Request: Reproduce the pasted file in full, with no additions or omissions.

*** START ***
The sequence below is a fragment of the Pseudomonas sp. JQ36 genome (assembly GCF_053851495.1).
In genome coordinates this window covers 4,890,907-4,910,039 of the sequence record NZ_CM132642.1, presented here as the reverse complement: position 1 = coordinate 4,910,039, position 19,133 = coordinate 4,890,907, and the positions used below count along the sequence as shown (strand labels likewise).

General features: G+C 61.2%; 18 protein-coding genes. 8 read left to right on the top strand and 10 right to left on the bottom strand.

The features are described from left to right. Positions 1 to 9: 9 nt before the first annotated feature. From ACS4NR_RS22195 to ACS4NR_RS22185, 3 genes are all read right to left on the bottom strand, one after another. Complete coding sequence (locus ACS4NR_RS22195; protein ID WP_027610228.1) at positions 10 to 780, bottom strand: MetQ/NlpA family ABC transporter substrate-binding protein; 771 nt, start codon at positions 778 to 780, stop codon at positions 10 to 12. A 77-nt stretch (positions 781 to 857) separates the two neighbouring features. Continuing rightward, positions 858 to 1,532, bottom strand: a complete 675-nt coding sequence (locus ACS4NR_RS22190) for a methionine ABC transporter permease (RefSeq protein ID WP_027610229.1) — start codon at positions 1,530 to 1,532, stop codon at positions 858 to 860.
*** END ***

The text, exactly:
The sequence below is a fragment of the Pseudomonas sp. JQ36 genome (assembly GCF_053851495.1).
In genome coordinates this window covers 4,890,907-4,910,039 of the sequence record NZ_CM132642.1, presented here as the reverse complement: position 1 = coordinate 4,910,039, position 19,133 = coordinate 4,890,907, and the positions used below count along the sequence as shown (strand labels likewise).

General features: G+C 61.2%; 18 protein-coding genes. 8 read left to right on the top strand and 10 right to left on the bottom strand.

The features are described from left to right. Positions 1 to 9: 9 nt before the first annotated feature. From ACS4NR_RS22195 to ACS4NR_RS22185, 3 genes are all read right to left on the bottom strand, one after another. Complete coding sequence (locus ACS4NR_RS22195; protein ID WP_027610228.1) at positions 10 to 780, bottom strand: MetQ/NlpA family ABC transporter substrate-binding protein; 771 nt, start codon at positions 778 to 780, stop codon at positions 10 to 12. A 77-nt stretch (positions 781 to 857) separates the two neighbouring features. Continuing rightward, positions 858 to 1,532, bottom strand: a complete 675-nt coding sequence (locus ACS4NR_RS22190) for a methionine ABC transporter permease (RefSeq protein ID WP_027610229.1) — start codon at positions 1,530 to 1,532, stop codon at positions 858 to 860.